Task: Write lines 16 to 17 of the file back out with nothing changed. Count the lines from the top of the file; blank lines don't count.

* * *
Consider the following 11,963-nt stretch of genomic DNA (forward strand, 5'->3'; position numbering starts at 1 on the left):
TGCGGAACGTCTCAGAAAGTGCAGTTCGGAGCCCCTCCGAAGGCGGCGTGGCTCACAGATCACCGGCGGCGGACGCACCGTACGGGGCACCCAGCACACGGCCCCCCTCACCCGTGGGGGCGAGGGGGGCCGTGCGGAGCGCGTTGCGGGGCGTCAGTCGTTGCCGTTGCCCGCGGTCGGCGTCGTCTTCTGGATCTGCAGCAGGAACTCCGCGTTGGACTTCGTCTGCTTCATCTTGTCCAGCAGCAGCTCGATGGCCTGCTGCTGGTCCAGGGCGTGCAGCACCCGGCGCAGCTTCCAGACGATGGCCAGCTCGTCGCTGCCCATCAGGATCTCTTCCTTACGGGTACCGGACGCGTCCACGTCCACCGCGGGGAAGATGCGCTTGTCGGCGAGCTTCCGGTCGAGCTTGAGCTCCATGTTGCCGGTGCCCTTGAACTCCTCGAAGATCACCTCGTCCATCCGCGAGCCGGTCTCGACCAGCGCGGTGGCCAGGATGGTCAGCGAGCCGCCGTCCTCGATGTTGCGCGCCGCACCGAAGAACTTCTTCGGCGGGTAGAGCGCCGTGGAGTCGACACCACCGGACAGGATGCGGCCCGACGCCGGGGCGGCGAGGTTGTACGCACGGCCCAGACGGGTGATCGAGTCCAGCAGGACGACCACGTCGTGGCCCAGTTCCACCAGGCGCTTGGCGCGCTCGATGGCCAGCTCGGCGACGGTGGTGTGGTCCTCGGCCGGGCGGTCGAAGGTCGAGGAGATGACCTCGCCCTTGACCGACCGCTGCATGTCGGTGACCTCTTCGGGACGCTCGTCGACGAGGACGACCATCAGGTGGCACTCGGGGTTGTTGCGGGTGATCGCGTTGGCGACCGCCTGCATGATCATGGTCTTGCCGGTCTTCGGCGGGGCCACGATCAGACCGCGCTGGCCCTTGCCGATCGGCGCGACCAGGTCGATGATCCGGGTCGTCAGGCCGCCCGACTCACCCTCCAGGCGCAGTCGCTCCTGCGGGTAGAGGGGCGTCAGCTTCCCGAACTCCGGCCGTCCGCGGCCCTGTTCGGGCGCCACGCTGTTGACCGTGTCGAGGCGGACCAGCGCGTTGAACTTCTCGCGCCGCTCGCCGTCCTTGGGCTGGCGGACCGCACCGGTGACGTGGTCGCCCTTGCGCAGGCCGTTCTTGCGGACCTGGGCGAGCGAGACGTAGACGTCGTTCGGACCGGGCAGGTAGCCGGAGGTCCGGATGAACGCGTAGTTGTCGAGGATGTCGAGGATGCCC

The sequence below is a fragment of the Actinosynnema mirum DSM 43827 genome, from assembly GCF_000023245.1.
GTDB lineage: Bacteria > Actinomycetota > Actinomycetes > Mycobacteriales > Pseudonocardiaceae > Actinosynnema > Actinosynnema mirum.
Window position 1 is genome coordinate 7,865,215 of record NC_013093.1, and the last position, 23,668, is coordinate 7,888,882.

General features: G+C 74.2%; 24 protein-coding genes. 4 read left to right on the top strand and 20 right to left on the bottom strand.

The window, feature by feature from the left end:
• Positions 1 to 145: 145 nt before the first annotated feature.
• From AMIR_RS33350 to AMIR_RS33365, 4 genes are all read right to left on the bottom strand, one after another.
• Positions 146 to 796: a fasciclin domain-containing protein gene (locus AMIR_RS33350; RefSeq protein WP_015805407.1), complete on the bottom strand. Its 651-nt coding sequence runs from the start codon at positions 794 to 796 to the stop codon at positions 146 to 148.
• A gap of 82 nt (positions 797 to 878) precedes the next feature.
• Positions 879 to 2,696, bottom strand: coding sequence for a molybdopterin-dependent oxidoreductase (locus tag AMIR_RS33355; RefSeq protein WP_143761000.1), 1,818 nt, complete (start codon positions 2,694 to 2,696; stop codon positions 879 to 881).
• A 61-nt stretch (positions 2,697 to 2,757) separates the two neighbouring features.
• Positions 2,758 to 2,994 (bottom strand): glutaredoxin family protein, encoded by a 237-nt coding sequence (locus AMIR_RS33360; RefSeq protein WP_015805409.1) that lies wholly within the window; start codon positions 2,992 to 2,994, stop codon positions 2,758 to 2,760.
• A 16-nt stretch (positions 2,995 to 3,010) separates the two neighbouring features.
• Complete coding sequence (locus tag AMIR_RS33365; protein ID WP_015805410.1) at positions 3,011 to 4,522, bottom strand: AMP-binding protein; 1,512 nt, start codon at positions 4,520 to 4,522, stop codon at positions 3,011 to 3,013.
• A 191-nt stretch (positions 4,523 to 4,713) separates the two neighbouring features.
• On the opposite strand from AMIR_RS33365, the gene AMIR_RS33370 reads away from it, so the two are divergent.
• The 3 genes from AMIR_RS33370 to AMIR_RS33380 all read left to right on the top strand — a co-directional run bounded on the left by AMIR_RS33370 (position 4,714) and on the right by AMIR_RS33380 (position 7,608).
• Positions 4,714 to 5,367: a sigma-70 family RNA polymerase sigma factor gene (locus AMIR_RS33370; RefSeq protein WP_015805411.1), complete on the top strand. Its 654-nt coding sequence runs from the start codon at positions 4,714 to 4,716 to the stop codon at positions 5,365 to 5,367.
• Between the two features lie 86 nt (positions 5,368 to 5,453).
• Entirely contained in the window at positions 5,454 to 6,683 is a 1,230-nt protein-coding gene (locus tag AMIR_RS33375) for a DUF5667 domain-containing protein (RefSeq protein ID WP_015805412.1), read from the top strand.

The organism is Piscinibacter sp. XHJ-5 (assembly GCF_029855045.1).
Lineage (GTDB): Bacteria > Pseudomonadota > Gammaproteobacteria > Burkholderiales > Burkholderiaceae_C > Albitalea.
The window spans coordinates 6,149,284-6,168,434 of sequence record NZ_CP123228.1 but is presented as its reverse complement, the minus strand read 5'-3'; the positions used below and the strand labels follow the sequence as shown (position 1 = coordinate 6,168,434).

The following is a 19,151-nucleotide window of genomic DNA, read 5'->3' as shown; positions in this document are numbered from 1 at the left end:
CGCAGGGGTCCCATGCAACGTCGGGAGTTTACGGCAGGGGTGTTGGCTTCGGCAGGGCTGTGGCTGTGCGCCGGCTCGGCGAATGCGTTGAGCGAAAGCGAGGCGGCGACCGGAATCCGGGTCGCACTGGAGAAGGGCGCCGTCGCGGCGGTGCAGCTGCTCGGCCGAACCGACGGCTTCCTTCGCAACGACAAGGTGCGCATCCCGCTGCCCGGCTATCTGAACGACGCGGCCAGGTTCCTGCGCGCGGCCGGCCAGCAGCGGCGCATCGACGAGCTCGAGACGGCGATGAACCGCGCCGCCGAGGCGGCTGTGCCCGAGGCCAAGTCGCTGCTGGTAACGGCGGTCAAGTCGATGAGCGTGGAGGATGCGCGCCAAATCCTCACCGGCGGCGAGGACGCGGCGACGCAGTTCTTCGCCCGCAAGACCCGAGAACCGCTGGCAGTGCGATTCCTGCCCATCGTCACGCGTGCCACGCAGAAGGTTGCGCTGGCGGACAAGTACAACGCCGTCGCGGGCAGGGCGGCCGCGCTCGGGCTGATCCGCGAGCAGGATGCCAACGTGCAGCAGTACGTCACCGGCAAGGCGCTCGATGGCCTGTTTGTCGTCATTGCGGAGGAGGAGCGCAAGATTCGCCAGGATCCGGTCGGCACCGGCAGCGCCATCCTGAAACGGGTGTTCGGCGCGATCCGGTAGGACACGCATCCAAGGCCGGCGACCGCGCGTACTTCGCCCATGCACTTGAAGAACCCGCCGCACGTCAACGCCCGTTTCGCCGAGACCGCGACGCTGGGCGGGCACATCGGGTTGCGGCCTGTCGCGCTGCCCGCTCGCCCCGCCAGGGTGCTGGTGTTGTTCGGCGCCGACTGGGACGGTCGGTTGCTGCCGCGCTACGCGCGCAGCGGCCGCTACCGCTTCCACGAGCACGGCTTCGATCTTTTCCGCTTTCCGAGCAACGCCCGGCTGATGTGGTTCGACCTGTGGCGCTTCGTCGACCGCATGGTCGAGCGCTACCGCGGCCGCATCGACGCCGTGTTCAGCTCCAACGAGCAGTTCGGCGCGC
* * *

• Complete coding sequence (locus tag AMIR_RS33365; protein ID WP_015805410.1) at positions 3,011 to 4,522, bottom strand: AMP-binding protein; 1,512 nt, start codon at positions 4,520 to 4,522, stop codon at positions 3,011 to 3,013.
• A 191-nt stretch (positions 4,523 to 4,713) separates the two neighbouring features.